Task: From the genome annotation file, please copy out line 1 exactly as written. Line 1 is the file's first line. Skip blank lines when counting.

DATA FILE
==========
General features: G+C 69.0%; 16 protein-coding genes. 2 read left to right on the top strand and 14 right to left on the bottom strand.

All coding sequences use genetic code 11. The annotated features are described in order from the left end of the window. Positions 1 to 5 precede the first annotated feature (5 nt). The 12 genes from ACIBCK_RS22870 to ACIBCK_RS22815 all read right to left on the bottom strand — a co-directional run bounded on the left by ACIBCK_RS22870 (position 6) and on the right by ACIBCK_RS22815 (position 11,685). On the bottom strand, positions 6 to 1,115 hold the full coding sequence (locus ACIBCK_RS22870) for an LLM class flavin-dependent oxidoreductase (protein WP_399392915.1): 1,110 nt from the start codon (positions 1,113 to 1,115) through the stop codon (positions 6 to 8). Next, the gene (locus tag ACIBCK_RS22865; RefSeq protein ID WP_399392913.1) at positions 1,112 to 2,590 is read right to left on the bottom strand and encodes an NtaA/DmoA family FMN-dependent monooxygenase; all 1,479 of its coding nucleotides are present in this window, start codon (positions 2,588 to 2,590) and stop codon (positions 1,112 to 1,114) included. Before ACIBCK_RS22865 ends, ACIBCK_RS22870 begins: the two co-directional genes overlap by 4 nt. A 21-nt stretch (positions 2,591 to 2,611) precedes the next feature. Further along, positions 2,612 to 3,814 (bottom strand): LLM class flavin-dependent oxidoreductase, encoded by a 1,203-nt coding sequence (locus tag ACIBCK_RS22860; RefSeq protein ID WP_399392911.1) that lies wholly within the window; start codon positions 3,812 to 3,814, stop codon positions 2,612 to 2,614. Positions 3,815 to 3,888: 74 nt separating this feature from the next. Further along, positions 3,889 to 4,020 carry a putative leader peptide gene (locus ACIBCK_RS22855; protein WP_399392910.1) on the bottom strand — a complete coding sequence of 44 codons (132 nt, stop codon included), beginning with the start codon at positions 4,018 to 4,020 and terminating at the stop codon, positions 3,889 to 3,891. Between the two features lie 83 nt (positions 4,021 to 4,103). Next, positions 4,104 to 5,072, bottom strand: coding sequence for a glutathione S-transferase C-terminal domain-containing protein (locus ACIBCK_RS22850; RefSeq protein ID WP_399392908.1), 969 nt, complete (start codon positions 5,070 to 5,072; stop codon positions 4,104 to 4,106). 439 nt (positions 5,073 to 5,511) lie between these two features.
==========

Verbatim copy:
General features: G+C 69.0%; 16 protein-coding genes. 2 read left to right on the top strand and 14 right to left on the bottom strand.